Nobody tends to remember where the Winter Olympics were held the way the summer hosts stay in the memory. Sure, most could tell you that Saravejo, Salt Lake City and St Moritz have hosted it, but not so much Grenoble or Cortina d’Ampezzo.
But nobody’s going to forget Sochi, where the 2014 Winter Olympics begin this Friday, in a hurry. The controversy’s seen to that already.
Trouble at home
First off, the Circassians, the indigenous people of the first ever subtropical hosting venue, have demanded the games be cancelled unless the Russian government apologises for the 19th century genocide against their people – a tragedy that they claim has gone unrecognised for over 200 years.
And then there’s the LGBT issue. In June 2013, the Russian government passed a law that bans the distribution of “propaganda of non-traditional sexual relations” among children – in other words, the promotion of LGBT matters in public – thus making it illegal to hold gay pride events or defend gay rights.
The Russian ministry of justice has accordingly refused to include an LGBT pride house at the event. Krasnodar Krai judge Svetlana Mordovina explained to media that it might “undermine the security of the Russian society and state”.
Over 50 current and former Olympians have stood up in protest at Russia’s discriminatory laws, urging other athletes to support the Principle 6 campaign that encourages the International Olympic Committee and the game’s sponsors to ignore the unjust laws.
Danish sport’s governing body, Danmarks Idrætsforbund (DIF), is also in opposition to Russia’s stance.
“It doesn’t really fit into a modern society to have this kind of legislation towards homosexuals and minorities,” said Morten Rodtwitt, the head of mission at the DIF, who is directly responsible for spearheading Denmark’s bid for medals at both the Summer and Winter Olympics.
“We can only be in opposition to it and don’t really understand why it’s necessary to express these opinions.”
According to Rodtwitt, the Danish competitors have been advised about how to deal with media focus and to “express themselves” – be it in the sporting arena or outside it.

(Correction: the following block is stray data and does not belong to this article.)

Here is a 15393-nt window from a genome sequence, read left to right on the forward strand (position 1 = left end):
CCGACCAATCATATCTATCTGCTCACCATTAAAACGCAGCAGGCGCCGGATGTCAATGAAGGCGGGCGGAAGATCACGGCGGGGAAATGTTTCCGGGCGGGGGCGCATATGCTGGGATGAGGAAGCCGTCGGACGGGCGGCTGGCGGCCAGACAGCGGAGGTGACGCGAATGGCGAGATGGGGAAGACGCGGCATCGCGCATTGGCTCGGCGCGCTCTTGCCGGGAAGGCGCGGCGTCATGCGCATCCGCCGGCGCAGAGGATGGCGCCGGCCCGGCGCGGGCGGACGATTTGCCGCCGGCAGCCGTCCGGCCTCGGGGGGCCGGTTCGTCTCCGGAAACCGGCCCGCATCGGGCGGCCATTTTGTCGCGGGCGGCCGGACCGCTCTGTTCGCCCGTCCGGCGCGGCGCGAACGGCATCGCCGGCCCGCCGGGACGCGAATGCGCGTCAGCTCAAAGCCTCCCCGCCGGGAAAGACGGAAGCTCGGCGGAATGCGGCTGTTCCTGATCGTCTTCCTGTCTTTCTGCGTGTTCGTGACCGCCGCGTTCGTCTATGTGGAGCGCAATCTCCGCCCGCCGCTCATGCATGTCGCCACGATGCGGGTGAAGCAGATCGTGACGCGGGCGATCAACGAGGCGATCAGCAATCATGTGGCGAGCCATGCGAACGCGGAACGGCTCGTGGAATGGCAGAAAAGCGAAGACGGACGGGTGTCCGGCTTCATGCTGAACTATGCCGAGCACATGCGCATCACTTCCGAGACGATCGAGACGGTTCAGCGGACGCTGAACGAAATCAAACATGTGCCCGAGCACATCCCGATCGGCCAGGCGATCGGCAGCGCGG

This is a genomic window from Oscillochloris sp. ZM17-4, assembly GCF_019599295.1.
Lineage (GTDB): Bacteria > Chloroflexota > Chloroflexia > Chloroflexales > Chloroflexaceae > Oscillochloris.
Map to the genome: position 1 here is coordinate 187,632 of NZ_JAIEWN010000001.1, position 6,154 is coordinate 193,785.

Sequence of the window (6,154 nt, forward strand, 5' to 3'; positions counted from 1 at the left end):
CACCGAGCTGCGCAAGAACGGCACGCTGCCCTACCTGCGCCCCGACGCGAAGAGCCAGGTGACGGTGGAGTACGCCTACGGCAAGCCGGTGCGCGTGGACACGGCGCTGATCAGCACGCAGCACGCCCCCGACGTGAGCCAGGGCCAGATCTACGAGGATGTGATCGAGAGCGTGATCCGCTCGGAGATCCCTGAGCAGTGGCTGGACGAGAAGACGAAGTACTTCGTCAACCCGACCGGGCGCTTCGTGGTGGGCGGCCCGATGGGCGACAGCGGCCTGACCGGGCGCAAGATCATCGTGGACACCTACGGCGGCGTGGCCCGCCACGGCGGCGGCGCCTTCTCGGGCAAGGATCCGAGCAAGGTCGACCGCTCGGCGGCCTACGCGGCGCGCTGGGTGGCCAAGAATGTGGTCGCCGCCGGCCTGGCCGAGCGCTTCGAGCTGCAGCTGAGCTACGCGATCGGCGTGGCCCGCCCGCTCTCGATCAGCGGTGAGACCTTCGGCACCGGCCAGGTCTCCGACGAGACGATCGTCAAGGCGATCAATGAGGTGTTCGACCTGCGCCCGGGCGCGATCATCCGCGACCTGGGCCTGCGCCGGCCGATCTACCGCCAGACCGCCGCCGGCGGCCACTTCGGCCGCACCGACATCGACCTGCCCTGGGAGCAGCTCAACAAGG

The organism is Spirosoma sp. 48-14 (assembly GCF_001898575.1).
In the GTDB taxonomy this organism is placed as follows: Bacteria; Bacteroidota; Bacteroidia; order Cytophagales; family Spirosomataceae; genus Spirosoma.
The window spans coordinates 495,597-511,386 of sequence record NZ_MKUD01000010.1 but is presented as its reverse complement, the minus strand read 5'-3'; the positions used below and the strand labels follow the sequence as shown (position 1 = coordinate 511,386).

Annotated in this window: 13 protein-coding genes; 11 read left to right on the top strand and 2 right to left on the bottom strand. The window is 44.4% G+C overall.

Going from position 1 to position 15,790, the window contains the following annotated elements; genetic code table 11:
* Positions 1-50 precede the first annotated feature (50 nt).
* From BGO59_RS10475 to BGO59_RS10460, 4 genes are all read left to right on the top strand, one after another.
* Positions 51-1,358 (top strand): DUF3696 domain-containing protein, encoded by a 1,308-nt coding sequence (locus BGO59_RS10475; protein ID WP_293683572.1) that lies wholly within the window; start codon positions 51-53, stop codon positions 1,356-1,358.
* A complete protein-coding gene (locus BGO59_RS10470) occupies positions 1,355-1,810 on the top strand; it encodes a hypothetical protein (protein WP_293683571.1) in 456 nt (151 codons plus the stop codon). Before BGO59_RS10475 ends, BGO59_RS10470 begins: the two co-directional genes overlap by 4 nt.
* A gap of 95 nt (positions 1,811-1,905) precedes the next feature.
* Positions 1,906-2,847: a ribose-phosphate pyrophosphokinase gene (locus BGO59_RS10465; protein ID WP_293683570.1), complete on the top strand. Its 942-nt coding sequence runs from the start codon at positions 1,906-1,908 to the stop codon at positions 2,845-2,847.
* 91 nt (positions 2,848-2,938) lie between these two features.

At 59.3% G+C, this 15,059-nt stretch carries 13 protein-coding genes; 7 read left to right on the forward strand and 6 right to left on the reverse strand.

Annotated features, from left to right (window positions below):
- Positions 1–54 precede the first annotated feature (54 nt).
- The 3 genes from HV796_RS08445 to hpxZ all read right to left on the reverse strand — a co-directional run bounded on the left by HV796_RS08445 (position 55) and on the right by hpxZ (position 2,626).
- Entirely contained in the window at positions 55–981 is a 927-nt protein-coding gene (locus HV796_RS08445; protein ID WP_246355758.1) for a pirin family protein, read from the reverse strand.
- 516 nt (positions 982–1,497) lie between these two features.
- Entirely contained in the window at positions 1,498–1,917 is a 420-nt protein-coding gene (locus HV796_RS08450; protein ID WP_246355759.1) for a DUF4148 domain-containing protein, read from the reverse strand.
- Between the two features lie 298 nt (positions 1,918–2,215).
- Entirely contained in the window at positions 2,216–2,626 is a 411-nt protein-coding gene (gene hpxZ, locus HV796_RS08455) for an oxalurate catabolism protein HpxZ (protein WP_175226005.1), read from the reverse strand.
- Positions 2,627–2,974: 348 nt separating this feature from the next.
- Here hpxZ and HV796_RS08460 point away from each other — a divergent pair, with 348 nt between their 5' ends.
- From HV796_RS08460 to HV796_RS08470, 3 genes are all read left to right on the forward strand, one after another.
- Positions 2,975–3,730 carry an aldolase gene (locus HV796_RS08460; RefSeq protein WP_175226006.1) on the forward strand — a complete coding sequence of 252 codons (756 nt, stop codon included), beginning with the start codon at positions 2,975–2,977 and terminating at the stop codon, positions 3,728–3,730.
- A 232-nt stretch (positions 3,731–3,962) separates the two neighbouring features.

“They can do and say whatever they want and we will support them, but we advise them and give them support when showing them how to deal with media attention,” he explained.
“While there are no openly gay Danish athletes from what we know, we of course don’t ask them. If they want to tell us, they are more than welcome to do it. So it doesn’t make any changes for us. They are Danish athletes either way, and they have earned their right to participate in the winter games on an equal basis.”
A poor record
Controversy aside, the games still promise us a good dose of sporting action to get us through the threadbare winter season.
In a tundra-esque country like Denmark, it is surprising that, in the entire history of the Winter Olympics (which it has attended since 1948), the Danish team has only taken home one medal – a silver medal won in 1998 by the women’s curling team.
Why is it that in a country where snow and ice can be so abundant for up to five months every year, there have been so few athletes dedicated to winter sports? Denmark is a powerhouse in handball, sailing and swimming, and pretty good at football, cycling and rowing, but why does it lag so far behind its Scandinavian neighbours in winter sports?
Geography’s to blame
Rodtwitt has some theories why this has, historically, been the case for Denmark.
“The biggest factor is our geography,” he said. “No mountains and so forth. So it’s no surprise that Denmark’s winter team is smaller than its summer team.”
That’s putting it mildly. In 2010, Denmark sent 18 athletes to the winter games in Vancouver – the highest number it’s ever competed with. Two years later, to the summer games in London, it sent 113. While it won no medals in Vancouver, it won nine in London, including two golds. And to Sochi, Denmark is only sending 12 athletes: two skiers and ten curlers.
Low investment, high interest
Denmark was reasonably close to qualifying for both the ice hockey men’s and women’s competitions, and there are now close to ten home-grown players plying their trade in the NHL. But Rodtwitt thinks the whole skating set-up could be so much better.
“If you consider the facilities that we offer ice skaters throughout the country, they are very limited,” he said.
“That has a big influence on our traditions – there’s not much interest in ice skating amongst youngsters when the clubs are so small and the facilities are more or less non-existent.”
But the interest in the Winter Olympics remains high, claims Rodtwitt.
“Even though there are only 12 Danish athletes going, we actually do think that the public is quite excited about the games, and the media has been very good with its coverage,” said Rodtwitt.
“In winter sports, the Danes definitely follow their Scandinavian neighbours closley, but I don’t think anyone would ever expect Denmark to reach the level of Norway or Sweden – that would be unrealistic.”
Reasons to be confident
Still, Rodtwitt remains optimistic. “If you look at ice hockey developments over the last decade,” he said. “Maybe we were never going to qualify at an international level, but the Ice Hockey League has never been stronger than it is now.”
And maybe there are some medal hopes in the curling, particularly after the European Curling Championships in November, where both the men’s and women’s teams finished fourth.
“In curling, we came up with expectations that the top five would be satisfactory for men, and the top six would be satisfactory for women – both teams have great potential if they do their best, and I’m sure they can reach the medal matches,” Rodtwitt said enthusiastically.
“We might even surprise ourselves with a medal, but the goal is top five, top six – that would leave us with a certain satisfaction.”